The defence for ousted Egyptian president Mohamed Morsi has filed an appeal against a death sentence and life-in-prison term for the former leader, a lawyer says.
“We submitted an appeal to the Court of Cassation to all prisoners sentenced, including Morsi,” his lawyer Abdel Moneim Abdel Maqsud told the AFP news agency on Saturday.
Morsi, Egypt’s first democratically-elected president who was toppled by the army in 2013, was first sentenced to death in May for allegedly participating in a prison break and violence against police, and to life in prison for espionage.
An Egyptian court upheld the death sentence against the former leading member of the Muslim Brotherhood in June for the alleged offences during the 2011 uprising against former president, Hosni Mubarak.
The court had consulted Egypt’s grand mufti, the government interpreter of Islamic law who plays an advisory role.
Abstaining from food
Earlier this month, Morsi, who has been in prison since he was ousted from power in 2013, told a court that he had stopped eating out of fears for his life.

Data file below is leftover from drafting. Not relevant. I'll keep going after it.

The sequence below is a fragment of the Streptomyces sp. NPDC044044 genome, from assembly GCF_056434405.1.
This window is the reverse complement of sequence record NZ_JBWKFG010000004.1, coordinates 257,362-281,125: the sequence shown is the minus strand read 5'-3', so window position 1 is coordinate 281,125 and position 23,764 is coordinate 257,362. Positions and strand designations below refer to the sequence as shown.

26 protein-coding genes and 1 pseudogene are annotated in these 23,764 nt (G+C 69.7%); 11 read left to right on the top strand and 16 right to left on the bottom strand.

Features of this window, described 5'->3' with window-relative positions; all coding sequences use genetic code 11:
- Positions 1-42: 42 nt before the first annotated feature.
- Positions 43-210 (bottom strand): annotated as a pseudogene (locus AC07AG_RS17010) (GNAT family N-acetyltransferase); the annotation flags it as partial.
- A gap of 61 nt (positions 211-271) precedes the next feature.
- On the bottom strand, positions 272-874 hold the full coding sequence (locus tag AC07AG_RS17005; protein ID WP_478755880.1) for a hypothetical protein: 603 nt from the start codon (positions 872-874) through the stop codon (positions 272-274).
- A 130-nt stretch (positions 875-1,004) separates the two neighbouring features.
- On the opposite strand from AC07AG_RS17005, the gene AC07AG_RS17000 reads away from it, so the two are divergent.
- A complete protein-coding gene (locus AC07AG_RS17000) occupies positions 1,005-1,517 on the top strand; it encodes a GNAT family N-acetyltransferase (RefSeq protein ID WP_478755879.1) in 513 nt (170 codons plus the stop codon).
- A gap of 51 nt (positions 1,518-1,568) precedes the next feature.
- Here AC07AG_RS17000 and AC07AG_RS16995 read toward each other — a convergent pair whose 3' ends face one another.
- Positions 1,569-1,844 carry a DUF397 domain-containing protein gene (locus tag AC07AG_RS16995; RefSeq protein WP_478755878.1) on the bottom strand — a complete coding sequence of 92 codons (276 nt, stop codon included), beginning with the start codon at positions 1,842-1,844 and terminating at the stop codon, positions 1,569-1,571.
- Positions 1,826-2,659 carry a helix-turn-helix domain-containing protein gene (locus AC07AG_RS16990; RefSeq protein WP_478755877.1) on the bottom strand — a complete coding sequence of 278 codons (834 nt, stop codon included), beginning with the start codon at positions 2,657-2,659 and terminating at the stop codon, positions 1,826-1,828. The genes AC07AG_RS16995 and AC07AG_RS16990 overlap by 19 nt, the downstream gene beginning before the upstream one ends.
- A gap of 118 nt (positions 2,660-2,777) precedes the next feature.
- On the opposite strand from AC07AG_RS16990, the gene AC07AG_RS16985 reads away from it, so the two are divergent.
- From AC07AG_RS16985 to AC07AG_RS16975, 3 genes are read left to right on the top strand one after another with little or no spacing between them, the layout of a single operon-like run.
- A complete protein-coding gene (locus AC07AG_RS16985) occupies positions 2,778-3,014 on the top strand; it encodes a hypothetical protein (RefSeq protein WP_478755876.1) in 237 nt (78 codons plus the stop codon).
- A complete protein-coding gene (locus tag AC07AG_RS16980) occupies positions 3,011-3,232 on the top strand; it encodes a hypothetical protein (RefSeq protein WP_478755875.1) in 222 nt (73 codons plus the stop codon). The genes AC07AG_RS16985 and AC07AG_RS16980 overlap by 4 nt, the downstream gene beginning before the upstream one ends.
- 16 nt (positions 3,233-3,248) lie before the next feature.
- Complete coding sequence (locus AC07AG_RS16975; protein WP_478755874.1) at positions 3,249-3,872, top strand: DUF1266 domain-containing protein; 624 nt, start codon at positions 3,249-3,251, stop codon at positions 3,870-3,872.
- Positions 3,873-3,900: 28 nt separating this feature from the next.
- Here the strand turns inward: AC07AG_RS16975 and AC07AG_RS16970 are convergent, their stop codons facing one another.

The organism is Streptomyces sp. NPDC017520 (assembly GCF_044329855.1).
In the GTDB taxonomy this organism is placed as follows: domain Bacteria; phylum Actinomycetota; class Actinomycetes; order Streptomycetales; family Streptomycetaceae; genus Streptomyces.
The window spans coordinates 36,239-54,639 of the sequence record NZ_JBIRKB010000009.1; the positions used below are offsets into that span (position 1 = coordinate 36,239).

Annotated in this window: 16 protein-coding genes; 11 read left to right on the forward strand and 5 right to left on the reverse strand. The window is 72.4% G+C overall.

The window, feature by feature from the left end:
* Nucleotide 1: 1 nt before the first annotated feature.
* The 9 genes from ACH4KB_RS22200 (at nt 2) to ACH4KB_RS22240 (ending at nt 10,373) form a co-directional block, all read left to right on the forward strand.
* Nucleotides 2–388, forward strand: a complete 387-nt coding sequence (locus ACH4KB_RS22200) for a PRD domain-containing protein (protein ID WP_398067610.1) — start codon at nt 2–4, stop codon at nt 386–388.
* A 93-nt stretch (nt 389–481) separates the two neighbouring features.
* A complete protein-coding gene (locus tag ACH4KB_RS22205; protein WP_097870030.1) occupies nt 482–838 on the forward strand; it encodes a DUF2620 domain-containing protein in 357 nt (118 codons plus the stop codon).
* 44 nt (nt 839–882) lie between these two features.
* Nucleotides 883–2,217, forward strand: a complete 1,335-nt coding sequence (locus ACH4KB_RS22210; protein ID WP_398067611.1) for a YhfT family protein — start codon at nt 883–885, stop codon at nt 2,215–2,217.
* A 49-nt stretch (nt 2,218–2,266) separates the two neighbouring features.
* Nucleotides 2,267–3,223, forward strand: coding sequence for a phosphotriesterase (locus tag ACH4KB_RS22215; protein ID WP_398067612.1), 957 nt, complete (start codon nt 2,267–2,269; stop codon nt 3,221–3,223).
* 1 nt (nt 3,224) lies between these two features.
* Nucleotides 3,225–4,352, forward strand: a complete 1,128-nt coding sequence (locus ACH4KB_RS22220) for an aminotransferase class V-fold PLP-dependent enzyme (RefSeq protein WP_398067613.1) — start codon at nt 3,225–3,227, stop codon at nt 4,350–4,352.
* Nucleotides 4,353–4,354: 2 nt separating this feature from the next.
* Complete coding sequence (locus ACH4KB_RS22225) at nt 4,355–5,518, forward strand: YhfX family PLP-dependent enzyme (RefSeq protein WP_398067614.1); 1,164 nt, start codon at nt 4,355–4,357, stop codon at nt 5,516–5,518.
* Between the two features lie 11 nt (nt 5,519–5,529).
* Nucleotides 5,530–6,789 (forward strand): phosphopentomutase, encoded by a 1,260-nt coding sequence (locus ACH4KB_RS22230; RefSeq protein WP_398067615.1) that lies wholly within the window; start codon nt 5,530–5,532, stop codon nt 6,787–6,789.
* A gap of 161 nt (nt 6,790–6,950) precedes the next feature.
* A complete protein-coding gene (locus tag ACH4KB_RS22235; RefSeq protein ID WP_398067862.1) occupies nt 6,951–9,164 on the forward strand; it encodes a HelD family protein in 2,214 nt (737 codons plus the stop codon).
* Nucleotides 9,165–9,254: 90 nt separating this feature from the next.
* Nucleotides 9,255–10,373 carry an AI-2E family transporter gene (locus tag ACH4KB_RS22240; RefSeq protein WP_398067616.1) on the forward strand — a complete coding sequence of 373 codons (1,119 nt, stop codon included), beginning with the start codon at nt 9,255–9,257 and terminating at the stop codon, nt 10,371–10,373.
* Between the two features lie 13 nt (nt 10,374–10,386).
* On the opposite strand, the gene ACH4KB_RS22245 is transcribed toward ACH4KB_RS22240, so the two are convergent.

During the resumption of the trial on charges of espionage and leaking classified documents, he said the food that was given to him on July 21 and 22 was going to lead to “a major crime”.
Morsi called on the court to give him access to doctors, saying he was suffering from worrying low blood sugar levels.
The court ordered a medical examination be performed on him.
Hundreds of Muslim Brotherhood members have been sentenced to death in a crackdown following Morsi’s overthrow. Most have won retrials.
Egypt was criticised internationally after it upheld Morsi’s death sentence with the US, its military ally, calling it “deeply troubling” and “politically motivated”.
The UN chief also expressed concern, and Turkish President Recep Tayyip Erdogan described the verdicts against Morsi and leaders of the Muslim Brotherhood as “a massacre of law and basic rights”.
Meanwhile, on Sunday an Egyptian military court sentenced 26 officers on charges of attempting to overthrow the government.
The officers were also charged with spreading Muslim Brotherhood ideas within the army.
They were sentenced to between 10 and 25 years in prison.
Another two senior Muslim Brotherhood leaders were also sentenced to 25 years in absentia.